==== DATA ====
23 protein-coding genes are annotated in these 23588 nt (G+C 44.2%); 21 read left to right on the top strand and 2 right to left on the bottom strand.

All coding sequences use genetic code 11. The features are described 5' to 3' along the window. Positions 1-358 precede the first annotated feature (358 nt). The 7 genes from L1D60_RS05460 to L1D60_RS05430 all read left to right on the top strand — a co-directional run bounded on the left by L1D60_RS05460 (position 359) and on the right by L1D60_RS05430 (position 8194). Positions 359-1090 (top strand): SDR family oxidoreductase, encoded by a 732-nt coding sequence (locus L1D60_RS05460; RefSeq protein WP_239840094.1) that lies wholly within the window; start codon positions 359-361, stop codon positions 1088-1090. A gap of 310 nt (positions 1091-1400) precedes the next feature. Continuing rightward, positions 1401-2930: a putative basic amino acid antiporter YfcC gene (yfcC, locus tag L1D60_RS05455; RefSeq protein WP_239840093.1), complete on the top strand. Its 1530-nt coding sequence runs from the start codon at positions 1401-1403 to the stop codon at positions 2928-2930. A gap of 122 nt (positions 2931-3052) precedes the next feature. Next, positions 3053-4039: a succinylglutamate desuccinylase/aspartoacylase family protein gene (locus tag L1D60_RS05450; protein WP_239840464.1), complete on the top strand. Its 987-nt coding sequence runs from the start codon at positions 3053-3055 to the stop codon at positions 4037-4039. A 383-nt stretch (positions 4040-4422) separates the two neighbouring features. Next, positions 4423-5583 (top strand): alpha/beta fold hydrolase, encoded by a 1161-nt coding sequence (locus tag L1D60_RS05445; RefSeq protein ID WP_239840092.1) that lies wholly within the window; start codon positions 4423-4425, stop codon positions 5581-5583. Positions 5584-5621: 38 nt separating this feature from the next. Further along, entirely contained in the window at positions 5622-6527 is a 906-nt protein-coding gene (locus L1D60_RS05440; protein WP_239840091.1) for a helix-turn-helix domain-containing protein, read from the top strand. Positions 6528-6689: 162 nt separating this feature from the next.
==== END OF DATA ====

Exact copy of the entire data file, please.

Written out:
23 protein-coding genes are annotated in these 23588 nt (G+C 44.2%); 21 read left to right on the top strand and 2 right to left on the bottom strand.

All coding sequences use genetic code 11. The features are described 5' to 3' along the window. Positions 1-358 precede the first annotated feature (358 nt). The 7 genes from L1D60_RS05460 to L1D60_RS05430 all read left to right on the top strand — a co-directional run bounded on the left by L1D60_RS05460 (position 359) and on the right by L1D60_RS05430 (position 8194). Positions 359-1090 (top strand): SDR family oxidoreductase, encoded by a 732-nt coding sequence (locus L1D60_RS05460; RefSeq protein WP_239840094.1) that lies wholly within the window; start codon positions 359-361, stop codon positions 1088-1090. A gap of 310 nt (positions 1091-1400) precedes the next feature. Continuing rightward, positions 1401-2930: a putative basic amino acid antiporter YfcC gene (yfcC, locus tag L1D60_RS05455; RefSeq protein WP_239840093.1), complete on the top strand. Its 1530-nt coding sequence runs from the start codon at positions 1401-1403 to the stop codon at positions 2928-2930. A gap of 122 nt (positions 2931-3052) precedes the next feature. Next, positions 3053-4039: a succinylglutamate desuccinylase/aspartoacylase family protein gene (locus tag L1D60_RS05450; protein WP_239840464.1), complete on the top strand. Its 987-nt coding sequence runs from the start codon at positions 3053-3055 to the stop codon at positions 4037-4039. A 383-nt stretch (positions 4040-4422) separates the two neighbouring features. Next, positions 4423-5583 (top strand): alpha/beta fold hydrolase, encoded by a 1161-nt coding sequence (locus tag L1D60_RS05445; RefSeq protein ID WP_239840092.1) that lies wholly within the window; start codon positions 4423-4425, stop codon positions 5581-5583. Positions 5584-5621: 38 nt separating this feature from the next. Further along, entirely contained in the window at positions 5622-6527 is a 906-nt protein-coding gene (locus L1D60_RS05440; protein WP_239840091.1) for a helix-turn-helix domain-containing protein, read from the top strand. Positions 6528-6689: 162 nt separating this feature from the next.